The best music is neither practical nor predictable; but with that said, the most refined music follows an order that takes years, and often decades, to master. In her Album of the Year Award-winning effort Singing the Nocturnes, Elizabeth Sombart demonstrates the kind of poise that is required to follow such an order, and although the competition she faced for this coveted top prize from Indie Shark was quite stiff, to say the least, it was ultimately her distinct manner of play that made this LP the best of the year by far. Singing the Nocturnes exploits our general concept of Chopin’s best work delicately, allowing for its star player to reinvent some of the material from an arrangement standpoint without deviating from the core aesthetics of the original composer at all. It’s often difficult to break down a cover album, particularly when its content is as familiar and at times stoic as what we hear in this record is, but through her admirably unique approach to the piano, this is a musician who demands our attention around every turn, even at moments that might have otherwise felt just a bit stock if presented by a different set of hands.
Without lyricism and devoid of production filler that would normally give an artist a lot of breathing room, especially in a recording as epically stacked as Singing the Nocturnes is, Elizabeth Sombart favors indulgence when and where it counts for something in this album’s tracklist, which granted her a significantly different profile from what a lot of other performers have been going with in the past year. 2022 was a banner moment for a lot of the minimalist artists who had been desperately trying to make something out of the surrealist movement in pop music over the past five years, but in this record, we find a pianist who is almost gleeful about adopting excess melodic and physical the same.
It would be unthinkable on the part of her closest contemporaries in and out of the underground, but that’s part of what drove me so wild every time I sat down to hear Singing the Nocturnes; it goes places, sometimes rebelliously, that others just don’t have the moxie nor the gumption to travel. Striking as some of the cosmetic elements in these tracks happen to be, they remain augmentations of an original work that has stood the test of time quite well and all the more serves as an ironic introduction to who this performer is (for those who were not already bewitched by her previous work).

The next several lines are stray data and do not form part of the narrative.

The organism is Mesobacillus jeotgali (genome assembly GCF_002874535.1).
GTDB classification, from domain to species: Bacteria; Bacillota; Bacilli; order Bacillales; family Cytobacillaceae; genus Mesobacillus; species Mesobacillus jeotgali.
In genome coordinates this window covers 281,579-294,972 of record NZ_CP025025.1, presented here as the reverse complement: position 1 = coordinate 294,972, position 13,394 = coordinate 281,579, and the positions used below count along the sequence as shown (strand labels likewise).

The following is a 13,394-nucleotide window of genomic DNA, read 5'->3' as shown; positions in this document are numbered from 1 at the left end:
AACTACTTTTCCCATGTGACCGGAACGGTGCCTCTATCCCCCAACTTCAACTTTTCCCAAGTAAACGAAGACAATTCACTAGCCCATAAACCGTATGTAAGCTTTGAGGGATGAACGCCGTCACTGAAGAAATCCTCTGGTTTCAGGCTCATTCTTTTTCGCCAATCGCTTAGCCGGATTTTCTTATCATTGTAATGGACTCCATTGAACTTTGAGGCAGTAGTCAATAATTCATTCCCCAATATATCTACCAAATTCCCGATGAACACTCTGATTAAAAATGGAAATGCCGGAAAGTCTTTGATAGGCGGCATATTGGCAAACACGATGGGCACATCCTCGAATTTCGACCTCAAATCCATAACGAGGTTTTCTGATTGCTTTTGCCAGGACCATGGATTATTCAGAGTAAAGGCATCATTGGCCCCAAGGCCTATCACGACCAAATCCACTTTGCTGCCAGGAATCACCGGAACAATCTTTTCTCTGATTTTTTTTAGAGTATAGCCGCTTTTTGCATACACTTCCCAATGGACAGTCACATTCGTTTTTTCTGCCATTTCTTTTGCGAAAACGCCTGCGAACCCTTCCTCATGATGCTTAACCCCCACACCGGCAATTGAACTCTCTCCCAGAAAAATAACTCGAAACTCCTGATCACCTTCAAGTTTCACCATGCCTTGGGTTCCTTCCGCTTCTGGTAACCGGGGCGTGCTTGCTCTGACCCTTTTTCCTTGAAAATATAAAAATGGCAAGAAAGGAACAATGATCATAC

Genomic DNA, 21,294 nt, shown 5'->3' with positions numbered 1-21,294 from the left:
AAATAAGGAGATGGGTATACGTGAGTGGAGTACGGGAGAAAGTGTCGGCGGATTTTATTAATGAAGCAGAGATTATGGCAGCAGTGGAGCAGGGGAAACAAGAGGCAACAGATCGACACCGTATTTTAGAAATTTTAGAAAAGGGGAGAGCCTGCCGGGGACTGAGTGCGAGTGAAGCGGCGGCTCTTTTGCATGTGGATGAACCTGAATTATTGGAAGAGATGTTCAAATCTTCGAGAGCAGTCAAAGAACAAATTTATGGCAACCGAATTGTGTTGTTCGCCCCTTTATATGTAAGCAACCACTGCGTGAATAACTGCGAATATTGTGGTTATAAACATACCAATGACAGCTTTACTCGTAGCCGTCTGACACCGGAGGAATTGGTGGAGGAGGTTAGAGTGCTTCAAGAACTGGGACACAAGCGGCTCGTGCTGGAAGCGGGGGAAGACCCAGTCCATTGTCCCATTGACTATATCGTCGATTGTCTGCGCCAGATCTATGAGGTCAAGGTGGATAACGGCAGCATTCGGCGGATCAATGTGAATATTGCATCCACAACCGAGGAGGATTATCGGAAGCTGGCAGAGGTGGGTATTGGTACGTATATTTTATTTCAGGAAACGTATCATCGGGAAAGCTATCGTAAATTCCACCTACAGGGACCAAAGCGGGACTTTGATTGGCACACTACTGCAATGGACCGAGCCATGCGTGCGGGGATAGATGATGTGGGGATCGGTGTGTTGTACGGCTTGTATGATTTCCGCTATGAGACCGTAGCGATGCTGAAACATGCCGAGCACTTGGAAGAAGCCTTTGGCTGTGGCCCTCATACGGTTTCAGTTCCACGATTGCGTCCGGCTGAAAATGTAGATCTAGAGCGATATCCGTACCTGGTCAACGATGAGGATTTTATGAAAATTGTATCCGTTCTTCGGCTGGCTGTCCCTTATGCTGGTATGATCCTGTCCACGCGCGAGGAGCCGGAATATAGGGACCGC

(2022) ALBUM OF THE YEAR – Elizabeth Sombart – Singing The Nocturnes (LP)
Indie Shark proudly presents Elizabeth Sombart with our award for Album of the Year 2022, and if what this artist has exhibited in her acclaimed LP is any sort of reflection on her depth as a pianist in multiple capacities, I would expect to see her name in the headlines again in the next year. Singing the Nocturnes is the very first album to win this trophy without offering a shred of original material per se, and yet it doesn’t feel like a record filled with covers we could have unearthed from a bevy of sources. Sombart imparts personality in a year that felt quite bleached and underwhelming for those of us who were turned on by the excitement left over from a landmark year for indie music in 2021, and as someone who takes a considerable amount of time perusing the deepest realms of the underground for smart listens, I can attest to the authenticity and uniqueness of this piece. Once again, congratulations to one Elizabeth Sombart for her impeccable and award-worthy work on this LP.
Read my original review posted back in January 2022: https://indieshark.com/awards/pick-of-the-week/elizabeth-sombart-singing-the-nocturnes-lp/
Once again congratulations to Elizabeth Sombart for her amazing tribute to Classical Pianist Pianist Frederic Chopin. #elizabethsombartalbumoftheyear
Mark “The Shark” Druery